2023 Employee Benefit Plan Reporting Changes

The Employee Benefit Plan reporting requirement updates for 2023 have proven to be significant. The changes affect plan years beginning on or after January 1, 2023. These changes are annual provisions related to the Setting Every Community Up for Retirement Enhancement Act of 2019 (SECURE Act), which come directly from the U.S Department of Labor (DOL), Internal Revenue Service (IRS), and the Pension Benefit Guaranty Corporation (PBGC). The changes are directly related to the information provided on Form 5500 or Form 5500 SF by Plan Sponsors.

Perhaps the largest change to reporting requirements is the Participant Count Methodology. Prior to January 1, 2023, the participant count determines if an individual plan is required to have a separate plan-level audit by an independent qualified public accountant and was required with plans greater than 100 participants. The participant count will now only be based on those participants with balances, even if employees are eligible to participate and do not have a balance within the plan. Prior to January 1, 2023, employees eligible but without a balance were considered participants. Per the DOL, “this change is intended to reduce expenses for small plans and encourage more small employers to offer workplace retirement savings plans to their employees”. This change in participant count methodologies would mean that more small plans would be eligible for the conditional waiver of the annual audit of the plan.

Important to Note: For the initial year as a new plan, the participant count will be determined based on the last day of the initial plan year. All other plans in effect on the first day of the plan year will as always utilize the participant count on that same day for determination of audit requirements.

Another large change, and brand new to Form 5500, is Schedule DCG, for 2023 reporting periods. A Defined Contribution Group (DCG) is a collection of single-employer plans, which prior to 2023 were required to file separate Form 5500s to the appropriate regulatory agencies. In 2023, one Form 5500 + Schedule DCG is required under these groups to alleviate paperwork filing burdens that contain plan-level information only. Plan sponsors should take note that just because they are within a DCG, does not necessarily mean they are now waived from the audit requirement. Feel free to reach out to our team at Hauser Jones and Sas to help determine your filing requirements under this new form.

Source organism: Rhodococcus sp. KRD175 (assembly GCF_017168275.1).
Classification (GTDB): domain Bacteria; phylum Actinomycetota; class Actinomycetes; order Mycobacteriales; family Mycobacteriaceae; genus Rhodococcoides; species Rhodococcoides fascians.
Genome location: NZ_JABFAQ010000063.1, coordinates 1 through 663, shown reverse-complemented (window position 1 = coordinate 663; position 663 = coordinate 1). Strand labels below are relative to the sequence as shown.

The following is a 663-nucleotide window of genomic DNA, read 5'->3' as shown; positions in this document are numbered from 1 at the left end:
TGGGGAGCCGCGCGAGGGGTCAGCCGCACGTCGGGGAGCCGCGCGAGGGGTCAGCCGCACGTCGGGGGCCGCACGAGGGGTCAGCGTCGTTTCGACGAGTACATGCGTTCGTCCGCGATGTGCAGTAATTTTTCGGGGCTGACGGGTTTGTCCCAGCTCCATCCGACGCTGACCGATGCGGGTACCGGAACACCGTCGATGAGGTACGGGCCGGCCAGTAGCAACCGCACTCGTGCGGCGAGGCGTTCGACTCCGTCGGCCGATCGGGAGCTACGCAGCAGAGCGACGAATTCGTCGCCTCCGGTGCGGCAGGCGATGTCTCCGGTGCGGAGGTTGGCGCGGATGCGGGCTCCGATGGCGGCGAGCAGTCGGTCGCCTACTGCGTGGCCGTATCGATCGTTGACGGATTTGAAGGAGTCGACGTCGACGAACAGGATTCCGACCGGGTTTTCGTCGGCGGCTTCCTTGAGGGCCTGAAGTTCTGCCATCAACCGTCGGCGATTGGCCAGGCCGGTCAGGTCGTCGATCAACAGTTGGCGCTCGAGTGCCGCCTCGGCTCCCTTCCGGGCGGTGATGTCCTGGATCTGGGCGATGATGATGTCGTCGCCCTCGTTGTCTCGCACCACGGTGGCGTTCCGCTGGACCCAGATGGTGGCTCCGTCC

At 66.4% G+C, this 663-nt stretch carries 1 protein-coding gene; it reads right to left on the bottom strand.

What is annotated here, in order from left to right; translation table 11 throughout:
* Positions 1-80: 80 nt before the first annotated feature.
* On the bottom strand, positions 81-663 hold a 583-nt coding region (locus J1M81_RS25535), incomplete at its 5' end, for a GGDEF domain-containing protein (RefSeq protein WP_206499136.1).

A brand-new reporting requirement for 2023 plan years for multiple employer plans (MEP) for Form 5500 is Schedule MEP. This schedule is designed to streamline and provide additional information directly related to a multiple-employer plan.

While this form is not new for 2023, Schedule H was expanded as part of the reporting requirements of 2023 Plan years, as it relates to administrative expenses to increase fee and expense transparency in employee benefit plans.

Fun fact: according to the Federal Register, the estimated reduction in filing costs is up to $95 million annually. The largest savings are being directly attributed to the reduced audit requirement by an independent certified public accountant, which if you recall from above, is based on participant counts of Employee Sponsored Plans.

Hauser Jones and Sas is ready to assist you with these significant Form 5500 changes and reporting requirements. July 2024 will be here before you know it, which is the when the filing of Form 5500 or Form 5500 SF is due. Reach out to our Employee Benefit Team to begin the discussion on your Company’s reporting requirements under the revised Form 5500 or Form 5500 SF.

Written by: Tiffany Paronteau, Audit Manager

Source: Fact Sheet: Changes for the 2023 Form 5500 and Form 5500-SF Annual Return/Reports (dol.gov)